The Chevron Corporation has exposed its pestilent underbelly by hiring William J. Haynes II, a Department of Defense attorney who compiled lists of violent interrogation techniques for shadowy
Chevron hired Haynes on as its chief corporate council in April, two months before the Senate Arms Services Committee (SASC) completed a bipartisan investigation that found Haynes' actions at the Department of Defense "deeply troubling."
In 2002 Haynes recommended a menu of 15 dehumanizing interrogation
techniques to Secretary of Defense Donald Rumsfeld that included
stress positions, removal of clothing, light deprivation and exploitation of
phobias such as the "Arab fear of dogs." Rumsfeld eagerly signed off on Haynes'
recommendations and dispatched a memo to
The brass of nearly every branch of the U.S. Military vigorously opposed Haynes' ghoulish techniques. The opposition was so great, the list in part spurred Bush Administration lawyers to justify certain techniques by reworking the legal definition of torture so the CIA would be free to use nasty little methods such as waterboarding, a technique that simulates drowning. The method was invented by the syphilitic fiends who conceived the Spanish Inquisition (waterboarding was not on Haynes' list).
Haynes used a diabolical method called "reverse engineering"
to compile his list of interrogation techniques, which have cast a shameful shadow
on our moral authority to prosecute the "War on Terror."
In December of 2001, the Harvard-educated Haynes had begun
to formulate his menu of misery by soliciting ideas from the Navy's Survival,
Evasion, Resistance and Escape School (SERE). The school's once noble function
was to train American military personnel to withstand illegal interrogation
techniques should they fall into the hands of a despicable enemy force, soulless
terrorist group or murderous criminal organization.
Haynes simply reverse engineered the enemy's
diabolical methods and adopted them for use at U.S. detention centers,
according to the
senate investigation report.
Haynes' "intel techniques" had the effect of a "virus" that
spread to numerous detention centers, according to the report. "Secretary
approval of Mr. Haynes' recommendations contributed to the use of abusive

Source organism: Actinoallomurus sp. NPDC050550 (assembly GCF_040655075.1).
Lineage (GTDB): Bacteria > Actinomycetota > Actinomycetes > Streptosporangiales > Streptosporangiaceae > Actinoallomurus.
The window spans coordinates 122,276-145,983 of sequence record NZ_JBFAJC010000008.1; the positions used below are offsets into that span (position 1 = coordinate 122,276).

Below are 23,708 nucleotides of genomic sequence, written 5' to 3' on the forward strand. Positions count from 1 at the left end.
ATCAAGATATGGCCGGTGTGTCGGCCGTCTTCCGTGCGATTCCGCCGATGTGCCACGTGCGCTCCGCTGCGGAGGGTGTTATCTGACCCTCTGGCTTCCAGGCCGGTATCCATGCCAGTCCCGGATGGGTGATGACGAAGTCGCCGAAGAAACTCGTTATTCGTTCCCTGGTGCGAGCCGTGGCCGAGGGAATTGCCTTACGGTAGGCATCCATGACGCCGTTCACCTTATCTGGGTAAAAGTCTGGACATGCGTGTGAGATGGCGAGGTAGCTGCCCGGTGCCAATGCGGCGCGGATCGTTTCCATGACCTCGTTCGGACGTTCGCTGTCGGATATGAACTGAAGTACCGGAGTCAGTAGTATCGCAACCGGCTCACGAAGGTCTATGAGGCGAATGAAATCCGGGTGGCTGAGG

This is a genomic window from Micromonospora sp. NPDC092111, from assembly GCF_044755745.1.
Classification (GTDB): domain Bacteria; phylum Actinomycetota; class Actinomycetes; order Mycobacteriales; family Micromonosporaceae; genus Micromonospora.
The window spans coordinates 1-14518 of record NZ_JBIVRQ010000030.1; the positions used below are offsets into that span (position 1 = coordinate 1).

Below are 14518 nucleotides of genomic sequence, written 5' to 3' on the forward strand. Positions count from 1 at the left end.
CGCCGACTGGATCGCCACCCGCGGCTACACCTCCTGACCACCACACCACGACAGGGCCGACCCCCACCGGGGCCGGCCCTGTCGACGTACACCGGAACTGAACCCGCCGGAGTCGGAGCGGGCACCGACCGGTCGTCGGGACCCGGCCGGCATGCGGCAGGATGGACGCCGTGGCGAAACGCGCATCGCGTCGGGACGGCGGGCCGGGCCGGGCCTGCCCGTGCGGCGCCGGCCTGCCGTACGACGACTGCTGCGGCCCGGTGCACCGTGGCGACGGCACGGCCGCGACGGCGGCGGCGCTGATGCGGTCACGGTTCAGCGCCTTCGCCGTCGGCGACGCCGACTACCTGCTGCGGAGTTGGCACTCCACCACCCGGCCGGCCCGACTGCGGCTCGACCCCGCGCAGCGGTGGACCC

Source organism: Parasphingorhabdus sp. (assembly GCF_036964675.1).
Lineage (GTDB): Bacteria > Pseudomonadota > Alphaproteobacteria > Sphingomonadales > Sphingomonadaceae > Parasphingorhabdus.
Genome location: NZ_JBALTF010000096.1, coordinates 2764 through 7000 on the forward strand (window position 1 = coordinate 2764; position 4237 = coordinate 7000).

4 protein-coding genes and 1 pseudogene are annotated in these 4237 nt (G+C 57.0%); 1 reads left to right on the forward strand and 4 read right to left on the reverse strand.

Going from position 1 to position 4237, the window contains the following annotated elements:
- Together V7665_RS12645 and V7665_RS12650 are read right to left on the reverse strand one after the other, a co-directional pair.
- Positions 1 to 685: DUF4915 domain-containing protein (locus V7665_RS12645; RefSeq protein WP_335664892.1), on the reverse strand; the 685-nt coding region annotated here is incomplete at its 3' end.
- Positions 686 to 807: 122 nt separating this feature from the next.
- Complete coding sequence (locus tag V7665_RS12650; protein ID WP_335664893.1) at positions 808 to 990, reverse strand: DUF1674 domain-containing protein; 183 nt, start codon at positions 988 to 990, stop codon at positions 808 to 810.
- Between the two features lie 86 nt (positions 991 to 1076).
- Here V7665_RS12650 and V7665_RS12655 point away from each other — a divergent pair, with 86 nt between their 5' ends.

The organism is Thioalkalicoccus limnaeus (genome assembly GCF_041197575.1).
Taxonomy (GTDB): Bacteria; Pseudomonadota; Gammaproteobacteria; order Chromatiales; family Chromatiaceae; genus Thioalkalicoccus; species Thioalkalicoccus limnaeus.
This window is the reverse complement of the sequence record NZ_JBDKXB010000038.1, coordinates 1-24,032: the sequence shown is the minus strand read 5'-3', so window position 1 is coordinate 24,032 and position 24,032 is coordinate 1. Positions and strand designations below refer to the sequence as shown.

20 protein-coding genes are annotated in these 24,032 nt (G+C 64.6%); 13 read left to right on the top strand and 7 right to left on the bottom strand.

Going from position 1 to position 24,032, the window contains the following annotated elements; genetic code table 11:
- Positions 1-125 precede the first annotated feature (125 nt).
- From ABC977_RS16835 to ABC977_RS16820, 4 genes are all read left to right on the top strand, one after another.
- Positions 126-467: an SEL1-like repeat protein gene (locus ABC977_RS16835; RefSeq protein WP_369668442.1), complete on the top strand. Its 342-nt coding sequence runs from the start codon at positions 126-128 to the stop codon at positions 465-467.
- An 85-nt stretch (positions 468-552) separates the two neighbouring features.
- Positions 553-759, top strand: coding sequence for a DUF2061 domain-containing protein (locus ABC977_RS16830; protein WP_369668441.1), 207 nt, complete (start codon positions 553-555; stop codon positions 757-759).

The senate report goes on to say "the abuse at Abu Ghraib
was a potent recruiting tool for al Qaeda and handed al Qaeda a propaganda
weapon they could use to peddle their violent ideology."
And if compromising the integrity of the U.S. Military wasn't enough, Haynes demonstrated disdain for American soldiers by
sending memos to congress asking that enlisted military personnel
be barred from filing lawsuits in federal courts on issues of promotion,
re-enlistment and retirement, according to the Army Times. He also sought to strip military personnel of the right
to present courts marshal cases to the Supreme Court, according to the Los Angeles Daily Journal.
Haynes' discriminatory suggestions so incensed Republican
and Democrat representatives they sponsored the Equal Justice for Military
Personnel Act of 2007. The House of Representatives approved the act with a
strong bipartisan vote in September and Senate approval is still pending.
Haynes retreated from the excitement of devising
interrogation techniques to the stronghold of Chevron's headquarters in upscale San Ramon
with its neatly shorn lawns and pricey housing developments.
But that doesn't mean Haynes won't be in the thick of things.
After all, Chevron frequently finds itself in sticky legal situations which
require the services of a clever attorney who can find fuzzy legal
justification for causing harm to the powerless.
For example, there was that little misunderstanding in
in 1998 where Chevron was alleged to have actively supported government
security forces that squashed a protest on a Chevron oil drilling platform in
the Niger Delta by killing two protestors and torturing another. Thanks to a
corps of high-paid attorneys like Haynes, a nine-member jury serving a
federal court found Chevron not liable for the incident earlier this year.
Then there's that ongoing mess in
where Chevron, and other oil companies, have been accused of befouling the
polluted water, poisoned air and cancer clusters.
And on the home front, there's always the beleaguered city
refinery pumped 60,819 tons of toxins into the air over
mostly impoverished neighborhoods in 2003, according to the Bay Area Air
Quality Management District.
So, at least, Haynes will have plenty to keep himself busy.